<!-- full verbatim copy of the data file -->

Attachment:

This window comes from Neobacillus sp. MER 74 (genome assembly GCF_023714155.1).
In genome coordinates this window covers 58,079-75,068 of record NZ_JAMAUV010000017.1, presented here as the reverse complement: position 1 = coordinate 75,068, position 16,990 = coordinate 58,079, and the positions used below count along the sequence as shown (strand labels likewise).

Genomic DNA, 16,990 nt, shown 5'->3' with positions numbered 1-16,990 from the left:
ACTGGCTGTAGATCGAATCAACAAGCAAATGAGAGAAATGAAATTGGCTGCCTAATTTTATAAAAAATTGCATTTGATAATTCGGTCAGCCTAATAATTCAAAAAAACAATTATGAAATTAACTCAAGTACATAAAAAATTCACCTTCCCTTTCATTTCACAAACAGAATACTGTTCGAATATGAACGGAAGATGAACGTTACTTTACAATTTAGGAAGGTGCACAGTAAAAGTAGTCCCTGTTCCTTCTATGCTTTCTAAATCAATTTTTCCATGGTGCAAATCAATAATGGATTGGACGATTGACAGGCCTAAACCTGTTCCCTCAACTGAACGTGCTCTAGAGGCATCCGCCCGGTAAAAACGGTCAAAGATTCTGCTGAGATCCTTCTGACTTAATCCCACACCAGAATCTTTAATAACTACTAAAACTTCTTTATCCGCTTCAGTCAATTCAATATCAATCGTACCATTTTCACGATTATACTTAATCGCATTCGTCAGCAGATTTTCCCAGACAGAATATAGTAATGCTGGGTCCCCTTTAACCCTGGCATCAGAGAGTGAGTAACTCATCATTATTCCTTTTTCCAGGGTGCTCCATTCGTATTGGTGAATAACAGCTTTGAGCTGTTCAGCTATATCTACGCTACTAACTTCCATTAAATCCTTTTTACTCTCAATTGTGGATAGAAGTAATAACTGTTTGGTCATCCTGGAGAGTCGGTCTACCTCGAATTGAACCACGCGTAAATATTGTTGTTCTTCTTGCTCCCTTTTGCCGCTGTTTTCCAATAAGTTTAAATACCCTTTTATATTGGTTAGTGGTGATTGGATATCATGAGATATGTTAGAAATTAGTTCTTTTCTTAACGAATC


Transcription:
This window comes from Neobacillus sp. MER 74 (genome assembly GCF_023714155.1).
In genome coordinates this window covers 58,079-75,068 of record NZ_JAMAUV010000017.1, presented here as the reverse complement: position 1 = coordinate 75,068, position 16,990 = coordinate 58,079, and the positions used below count along the sequence as shown (strand labels likewise).

Genomic DNA, 16,990 nt, shown 5'->3' with positions numbered 1-16,990 from the left:
ACTGGCTGTAGATCGAATCAACAAGCAAATGAGAGAAATGAAATTGGCTGCCTAATTTTATAAAAAATTGCATTTGATAATTCGGTCAGCCTAATAATTCAAAAAAACAATTATGAAATTAACTCAAGTACATAAAAAATTCACCTTCCCTTTCATTTCACAAACAGAATACTGTTCGAATATGAACGGAAGATGAACGTTACTTTACAATTTAGGAAGGTGCACAGTAAAAGTAGTCCCTGTTCCTTCTATGCTTTCTAAATCAATTTTTCCATGGTGCAAATCAATAATGGATTGGACGATTGACAGGCCTAAACCTGTTCCCTCAACTGAACGTGCTCTAGAGGCATCCGCCCGGTAAAAACGGTCAAAGATTCTGCTGAGATCCTTCTGACTTAATCCCACACCAGAATCTTTAATAACTACTAAAACTTCTTTATCCGCTTCAGTCAATTCAATATCAATCGTACCATTTTCACGATTATACTTAATCGCATTCGTCAGCAGATTTTCCCAGACAGAATATAGTAATGCTGGGTCCCCTTTAACCCTGGCATCAGAGAGTGAGTAACTCATCATTATTCCTTTTTCCAGGGTGCTCCATTCGTATTGGTGAATAACAGCTTTGAGCTGTTCAGCTATATCTACGCTACTAACTTCCATTAAATCCTTTTTACTCTCAATTGTGGATAGAAGTAATAACTGTTTGGTCATCCTGGAGAGTCGGTCTACCTCGAATTGAACCACGCGTAAATATTGTTGTTCTTCTTGCTCCCTTTTGCCGCTGTTTTCCAATAAGTTTAAATACCCTTTTATATTGGTTAGTGGTGATTGGATATCATGAGATATGTTAGAAATTAGTTCTTTTCTTAACGAATC